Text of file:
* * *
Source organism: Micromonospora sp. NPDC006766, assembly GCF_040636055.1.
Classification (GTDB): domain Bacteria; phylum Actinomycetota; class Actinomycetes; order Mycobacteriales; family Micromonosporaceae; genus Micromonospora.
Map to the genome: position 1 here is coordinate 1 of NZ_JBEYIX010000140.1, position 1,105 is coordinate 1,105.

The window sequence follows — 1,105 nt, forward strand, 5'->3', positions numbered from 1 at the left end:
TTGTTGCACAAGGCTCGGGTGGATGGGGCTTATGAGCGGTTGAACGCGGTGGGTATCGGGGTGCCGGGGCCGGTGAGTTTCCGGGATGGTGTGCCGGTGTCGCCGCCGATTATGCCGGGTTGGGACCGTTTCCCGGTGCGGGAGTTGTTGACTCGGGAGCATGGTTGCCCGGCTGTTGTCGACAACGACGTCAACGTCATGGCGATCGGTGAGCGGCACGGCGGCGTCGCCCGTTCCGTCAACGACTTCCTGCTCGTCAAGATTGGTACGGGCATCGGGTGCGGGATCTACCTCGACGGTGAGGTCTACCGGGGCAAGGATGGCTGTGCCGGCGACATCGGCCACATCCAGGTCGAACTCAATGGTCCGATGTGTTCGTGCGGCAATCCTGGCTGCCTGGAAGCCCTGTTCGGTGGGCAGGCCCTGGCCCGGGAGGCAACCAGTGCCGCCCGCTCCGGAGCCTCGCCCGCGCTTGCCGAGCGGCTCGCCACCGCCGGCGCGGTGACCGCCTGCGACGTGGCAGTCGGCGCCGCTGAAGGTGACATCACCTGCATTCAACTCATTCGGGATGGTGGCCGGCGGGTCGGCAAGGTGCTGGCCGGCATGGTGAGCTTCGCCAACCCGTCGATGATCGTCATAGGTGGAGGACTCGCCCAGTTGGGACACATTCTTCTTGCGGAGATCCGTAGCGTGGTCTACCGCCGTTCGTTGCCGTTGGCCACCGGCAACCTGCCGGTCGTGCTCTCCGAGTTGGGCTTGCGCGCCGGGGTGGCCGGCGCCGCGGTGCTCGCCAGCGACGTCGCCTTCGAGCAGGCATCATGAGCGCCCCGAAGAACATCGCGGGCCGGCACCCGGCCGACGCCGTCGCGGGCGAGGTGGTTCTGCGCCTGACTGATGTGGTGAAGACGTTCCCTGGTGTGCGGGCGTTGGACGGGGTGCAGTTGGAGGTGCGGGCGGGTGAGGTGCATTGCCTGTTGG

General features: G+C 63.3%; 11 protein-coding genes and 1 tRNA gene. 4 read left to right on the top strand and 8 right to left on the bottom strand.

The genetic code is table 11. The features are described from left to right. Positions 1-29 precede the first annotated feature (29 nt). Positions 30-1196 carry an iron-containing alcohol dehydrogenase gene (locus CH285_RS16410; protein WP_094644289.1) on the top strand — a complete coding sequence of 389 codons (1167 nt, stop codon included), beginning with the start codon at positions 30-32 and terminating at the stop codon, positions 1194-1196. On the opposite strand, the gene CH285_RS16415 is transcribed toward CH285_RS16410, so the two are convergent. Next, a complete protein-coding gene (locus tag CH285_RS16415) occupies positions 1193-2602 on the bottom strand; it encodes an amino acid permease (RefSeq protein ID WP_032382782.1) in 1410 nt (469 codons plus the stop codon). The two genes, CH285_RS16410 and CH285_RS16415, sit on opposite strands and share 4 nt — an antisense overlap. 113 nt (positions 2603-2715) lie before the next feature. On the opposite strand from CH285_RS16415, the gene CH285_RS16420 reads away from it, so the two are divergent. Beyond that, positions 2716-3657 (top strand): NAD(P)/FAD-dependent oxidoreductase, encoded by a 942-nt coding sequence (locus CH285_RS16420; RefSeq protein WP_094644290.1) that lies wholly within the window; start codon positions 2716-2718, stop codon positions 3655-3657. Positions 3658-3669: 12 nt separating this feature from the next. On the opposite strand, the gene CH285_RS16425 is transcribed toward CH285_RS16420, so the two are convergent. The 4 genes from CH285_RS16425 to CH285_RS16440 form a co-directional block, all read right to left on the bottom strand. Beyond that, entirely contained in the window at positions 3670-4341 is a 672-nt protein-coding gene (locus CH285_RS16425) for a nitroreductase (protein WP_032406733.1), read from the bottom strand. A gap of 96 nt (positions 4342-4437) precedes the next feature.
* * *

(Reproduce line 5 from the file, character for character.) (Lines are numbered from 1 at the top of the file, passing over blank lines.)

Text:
TTGTTGCACAAGGCTCGGGTGGATGGGGCTTATGAGCGGTTGAACGCGGTGGGTATCGGGGTGCCGGGGCCGGTGAGTTTCCGGGATGGTGTGCCGGTGTCGCCGCCGATTATGCCGGGTTGGGACCGTTTCCCGGTGCGGGAGTTGTTGACTCGGGAGCATGGTTGCCCGGCTGTTGTCGACAACGACGTCAACGTCATGGCGATCGGTGAGCGGCACGGCGGCGTCGCCCGTTCCGTCAACGACTTCCTGCTCGTCAAGATTGGTACGGGCATCGGGTGCGGGATCTACCTCGACGGTGAGGTCTACCGGGGCAAGGATGGCTGTGCCGGCGACATCGGCCACATCCAGGTCGAACTCAATGGTCCGATGTGTTCGTGCGGCAATCCTGGCTGCCTGGAAGCCCTGTTCGGTGGGCAGGCCCTGGCCCGGGAGGCAACCAGTGCCGCCCGCTCCGGAGCCTCGCCCGCGCTTGCCGAGCGGCTCGCCACCGCCGGCGCGGTGACCGCCTGCGACGTGGCAGTCGGCGCCGCTGAAGGTGACATCACCTGCATTCAACTCATTCGGGATGGTGGCCGGCGGGTCGGCAAGGTGCTGGCCGGCATGGTGAGCTTCGCCAACCCGTCGATGATCGTCATAGGTGGAGGACTCGCCCAGTTGGGACACATTCTTCTTGCGGAGATCCGTAGCGTGGTCTACCGCCGTTCGTTGCCGTTGGCCACCGGCAACCTGCCGGTCGTGCTCTCCGAGTTGGGCTTGCGCGCCGGGGTGGCCGGCGCCGCGGTGCTCGCCAGCGACGTCGCCTTCGAGCAGGCATCATGAGCGCCCCGAAGAACATCGCGGGCCGGCACCCGGCCGACGCCGTCGCGGGCGAGGTGGTTCTGCGCCTGACTGATGTGGTGAAGACGTTCCCTGGTGTGCGGGCGTTGGACGGGGTGCAGTTGGAGGTGCGGGCGGGTGAGGTGCATTGCCTGTTGG